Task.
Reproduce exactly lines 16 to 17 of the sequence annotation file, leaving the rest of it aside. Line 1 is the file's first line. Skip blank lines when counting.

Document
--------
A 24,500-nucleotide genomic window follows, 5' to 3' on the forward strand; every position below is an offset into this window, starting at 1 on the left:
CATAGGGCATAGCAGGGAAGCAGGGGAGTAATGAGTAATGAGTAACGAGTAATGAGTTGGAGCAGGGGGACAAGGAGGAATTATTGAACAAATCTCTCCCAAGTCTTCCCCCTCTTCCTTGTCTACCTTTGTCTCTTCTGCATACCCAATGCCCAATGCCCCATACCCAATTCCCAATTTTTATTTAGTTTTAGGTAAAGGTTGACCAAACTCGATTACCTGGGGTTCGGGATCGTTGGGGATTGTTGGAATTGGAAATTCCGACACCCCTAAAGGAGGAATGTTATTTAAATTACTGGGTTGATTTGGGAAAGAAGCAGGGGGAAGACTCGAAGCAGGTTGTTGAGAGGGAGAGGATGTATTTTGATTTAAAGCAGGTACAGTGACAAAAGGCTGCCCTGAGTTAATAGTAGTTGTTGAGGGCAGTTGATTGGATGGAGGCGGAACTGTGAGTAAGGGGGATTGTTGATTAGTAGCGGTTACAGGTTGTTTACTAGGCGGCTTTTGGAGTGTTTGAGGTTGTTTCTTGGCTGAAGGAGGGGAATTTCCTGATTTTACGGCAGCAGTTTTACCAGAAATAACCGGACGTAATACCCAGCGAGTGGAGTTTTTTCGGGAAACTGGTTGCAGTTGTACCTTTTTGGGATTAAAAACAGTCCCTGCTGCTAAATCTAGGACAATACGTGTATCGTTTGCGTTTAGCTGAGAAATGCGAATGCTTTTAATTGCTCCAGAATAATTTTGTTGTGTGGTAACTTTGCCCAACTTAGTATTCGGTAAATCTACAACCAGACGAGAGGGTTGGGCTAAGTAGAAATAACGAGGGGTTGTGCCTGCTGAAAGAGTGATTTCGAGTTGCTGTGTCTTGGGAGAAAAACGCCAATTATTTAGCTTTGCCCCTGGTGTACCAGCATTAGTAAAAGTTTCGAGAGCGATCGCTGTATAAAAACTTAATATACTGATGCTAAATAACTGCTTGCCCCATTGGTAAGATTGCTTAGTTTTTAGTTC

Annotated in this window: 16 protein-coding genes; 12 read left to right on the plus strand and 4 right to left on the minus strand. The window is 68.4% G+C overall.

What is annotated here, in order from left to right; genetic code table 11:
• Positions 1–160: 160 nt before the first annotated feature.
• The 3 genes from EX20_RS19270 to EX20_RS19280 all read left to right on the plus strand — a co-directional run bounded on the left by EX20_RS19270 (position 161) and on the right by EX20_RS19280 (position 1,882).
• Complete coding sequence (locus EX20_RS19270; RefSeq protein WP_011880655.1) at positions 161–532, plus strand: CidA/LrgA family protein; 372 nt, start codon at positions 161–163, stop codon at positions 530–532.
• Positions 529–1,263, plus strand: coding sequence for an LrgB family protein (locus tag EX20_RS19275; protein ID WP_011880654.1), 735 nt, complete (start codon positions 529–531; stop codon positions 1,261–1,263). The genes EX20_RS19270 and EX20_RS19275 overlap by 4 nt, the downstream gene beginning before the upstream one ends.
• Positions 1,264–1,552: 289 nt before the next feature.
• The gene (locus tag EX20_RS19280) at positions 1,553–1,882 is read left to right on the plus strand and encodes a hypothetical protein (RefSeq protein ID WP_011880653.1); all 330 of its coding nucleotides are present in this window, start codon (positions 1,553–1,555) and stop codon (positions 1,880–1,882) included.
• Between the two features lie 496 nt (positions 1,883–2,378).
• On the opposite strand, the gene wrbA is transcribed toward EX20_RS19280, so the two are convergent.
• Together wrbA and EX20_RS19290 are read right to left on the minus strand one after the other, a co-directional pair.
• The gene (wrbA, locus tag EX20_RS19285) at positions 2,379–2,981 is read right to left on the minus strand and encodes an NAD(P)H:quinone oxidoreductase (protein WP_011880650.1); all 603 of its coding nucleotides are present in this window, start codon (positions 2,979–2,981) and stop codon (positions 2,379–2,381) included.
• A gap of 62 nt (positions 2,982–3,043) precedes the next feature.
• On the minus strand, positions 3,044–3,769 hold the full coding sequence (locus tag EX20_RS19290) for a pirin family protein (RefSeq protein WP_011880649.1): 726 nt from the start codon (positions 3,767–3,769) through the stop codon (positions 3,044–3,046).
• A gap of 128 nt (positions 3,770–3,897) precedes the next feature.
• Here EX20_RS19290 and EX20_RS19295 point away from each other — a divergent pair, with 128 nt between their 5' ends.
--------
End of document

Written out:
• On the minus strand, positions 3,044–3,769 hold the full coding sequence (locus tag EX20_RS19290) for a pirin family protein (RefSeq protein WP_011880649.1): 726 nt from the start codon (positions 3,767–3,769) through the stop codon (positions 3,044–3,046).
• A gap of 128 nt (positions 3,770–3,897) precedes the next feature.